Philip Glass - Violin Concerto; Prelude and Dance from Akhnaten; Company (2000)
Adele Anthony, violin; Ulster Orchestra; Takuo Yuasa, conductor

EAC | FLAC | Image (Cue&Log) ~ 237 Mb (incl 5%) | Mp3 (CBR320) ~ 129 Mb (incl 5%) | Scans included
Genre: Classical, Minimalism | Label: Naxos | # 8.559056 | Time: 00:54:44

Naxos’ exciting and important American Classics series now includes music of the present day, in this case three recent works by Philip Glass. The Violin Concerto, a work that (surprisingly) adheres to classical conventions, lures us in with beautiful, seductive harmonies. Glass relies both on his trademark arpeggiated technique (sounding in the first movement somewhat like Vivaldi’s “Winter” concerto) and on his favorite harmonic progressions to suggest a sustained melodic line. In the first two movements Glass’ carefully timed harmonic and rhythmic shifts keep you in a happy daze. He breaks the mood in the finale, however, leaving the soloist to practice arpeggios at length until the quiet, serene coda steals in. Adele Anthony, who plays with the kind of skill and grace we would expect in a Mozart concerto, brings off Glass’ work with consummate, convincing musicianship. Company (music for Becket’s prose) for string orchestra is in four movements, characterized by stimulating changes in time signature and rhythm.
Hilary Hahn, London SO, Sir Colin Davis - Edward Elgar: Violin Concerto; Ralph Vaughan Williams: The Lark Ascending (2004)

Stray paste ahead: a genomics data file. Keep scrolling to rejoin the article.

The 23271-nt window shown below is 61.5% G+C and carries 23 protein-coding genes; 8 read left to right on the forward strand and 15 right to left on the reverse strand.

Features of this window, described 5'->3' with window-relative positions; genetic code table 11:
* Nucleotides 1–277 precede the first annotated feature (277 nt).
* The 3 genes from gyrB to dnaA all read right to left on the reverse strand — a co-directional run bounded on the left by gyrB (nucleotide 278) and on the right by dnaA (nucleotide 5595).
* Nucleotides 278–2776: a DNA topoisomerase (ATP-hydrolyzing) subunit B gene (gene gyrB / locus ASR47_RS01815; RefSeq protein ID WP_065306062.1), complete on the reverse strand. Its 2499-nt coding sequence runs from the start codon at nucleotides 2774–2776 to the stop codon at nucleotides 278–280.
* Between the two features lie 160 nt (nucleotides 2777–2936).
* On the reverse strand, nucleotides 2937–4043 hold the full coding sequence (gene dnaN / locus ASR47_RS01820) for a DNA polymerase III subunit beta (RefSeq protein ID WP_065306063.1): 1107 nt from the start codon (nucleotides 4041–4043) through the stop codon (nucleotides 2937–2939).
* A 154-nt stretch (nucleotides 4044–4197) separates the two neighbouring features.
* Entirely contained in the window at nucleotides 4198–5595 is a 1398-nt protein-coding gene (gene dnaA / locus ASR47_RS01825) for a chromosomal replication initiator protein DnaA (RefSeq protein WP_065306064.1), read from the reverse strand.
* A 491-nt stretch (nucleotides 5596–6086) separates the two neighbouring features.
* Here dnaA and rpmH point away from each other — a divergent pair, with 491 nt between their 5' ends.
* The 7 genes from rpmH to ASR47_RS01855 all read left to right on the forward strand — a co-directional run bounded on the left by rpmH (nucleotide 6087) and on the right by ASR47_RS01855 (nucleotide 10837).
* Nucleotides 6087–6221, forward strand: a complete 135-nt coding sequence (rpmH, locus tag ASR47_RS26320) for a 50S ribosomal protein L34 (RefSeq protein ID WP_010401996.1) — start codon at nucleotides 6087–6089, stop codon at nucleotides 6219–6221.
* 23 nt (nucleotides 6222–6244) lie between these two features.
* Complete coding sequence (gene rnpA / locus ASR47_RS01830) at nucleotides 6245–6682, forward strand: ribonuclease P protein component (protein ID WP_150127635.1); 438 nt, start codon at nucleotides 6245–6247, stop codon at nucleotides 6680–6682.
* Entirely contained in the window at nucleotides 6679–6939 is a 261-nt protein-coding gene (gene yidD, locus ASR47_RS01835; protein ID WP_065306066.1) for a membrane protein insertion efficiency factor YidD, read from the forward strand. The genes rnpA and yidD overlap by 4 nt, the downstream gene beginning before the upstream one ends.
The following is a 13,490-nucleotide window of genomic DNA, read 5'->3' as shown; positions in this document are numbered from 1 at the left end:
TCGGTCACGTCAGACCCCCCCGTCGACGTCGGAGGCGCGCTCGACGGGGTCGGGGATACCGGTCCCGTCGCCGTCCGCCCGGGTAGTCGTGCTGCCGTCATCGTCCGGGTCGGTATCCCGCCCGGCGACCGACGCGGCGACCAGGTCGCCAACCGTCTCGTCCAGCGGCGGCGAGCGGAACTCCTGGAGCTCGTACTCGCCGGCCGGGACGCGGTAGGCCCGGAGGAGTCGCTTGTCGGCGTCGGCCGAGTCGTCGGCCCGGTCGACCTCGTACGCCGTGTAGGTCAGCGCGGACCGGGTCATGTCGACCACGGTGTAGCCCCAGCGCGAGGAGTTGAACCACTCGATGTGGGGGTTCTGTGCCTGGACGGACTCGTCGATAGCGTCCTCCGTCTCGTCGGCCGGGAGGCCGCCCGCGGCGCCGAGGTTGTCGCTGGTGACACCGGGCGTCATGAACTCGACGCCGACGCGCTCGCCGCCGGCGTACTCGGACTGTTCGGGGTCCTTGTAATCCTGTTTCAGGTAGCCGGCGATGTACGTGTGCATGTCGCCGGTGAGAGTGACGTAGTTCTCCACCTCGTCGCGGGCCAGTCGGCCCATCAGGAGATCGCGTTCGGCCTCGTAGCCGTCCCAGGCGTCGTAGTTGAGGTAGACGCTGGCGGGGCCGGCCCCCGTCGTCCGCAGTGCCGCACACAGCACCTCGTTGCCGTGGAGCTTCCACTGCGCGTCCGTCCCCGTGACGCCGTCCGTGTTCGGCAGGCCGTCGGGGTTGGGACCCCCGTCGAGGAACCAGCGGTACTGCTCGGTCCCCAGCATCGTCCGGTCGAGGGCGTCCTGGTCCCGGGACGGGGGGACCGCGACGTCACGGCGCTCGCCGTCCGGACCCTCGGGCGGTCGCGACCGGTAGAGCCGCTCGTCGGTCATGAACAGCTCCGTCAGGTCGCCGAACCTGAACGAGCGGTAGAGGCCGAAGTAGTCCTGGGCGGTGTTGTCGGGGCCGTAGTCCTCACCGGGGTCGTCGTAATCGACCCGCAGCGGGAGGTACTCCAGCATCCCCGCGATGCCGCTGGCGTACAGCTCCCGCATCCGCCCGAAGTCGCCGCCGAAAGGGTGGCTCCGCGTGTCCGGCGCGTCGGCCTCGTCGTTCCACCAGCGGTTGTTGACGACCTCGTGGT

Edward Elgar: Violin Concerto; Ralph Vaughan Williams: The Lark Ascending (2004)
Hilary Hahn, violin; London Symphony Orchestra; Sir Colin Davis, conductor

EAC | FLAC | Tracks (Cue&Log) ~ 306 Mb (incl 5%) | Mp3 (CBR320) ~ 159 Mb (incl 5%) | Scans ~ 70 Mb
Genre: Classical | Label: Deutsche Grammophon | # 00289 474 5042 | Time: 01:06:04

Elgar’s Violin Concerto has a certain mystique about it independent of the knee-jerk obeisance it has received in the British press. It probably is the longest and most difficult of all Romantic violin concertos, requiring not just great technical facility but great concentration from the soloist and a real partnership of equals with the orchestra. And like all of Elgar’s large orchestral works, it is extremely episodic in construction and liable to fall apart if not handled with a compelling sense of the long line. In reviewing the score while listening to this excellent performance, I was struck by just how fussy Elgar’s indications often are: the constant accelerandos and ritards, and the minute (and impractical) dynamic indications that ask more questions than they sometimes answer. No version, least of all the composer’s own, even attempts to realize them all: it would be impossible without italicizing and sectionalizing the work to death.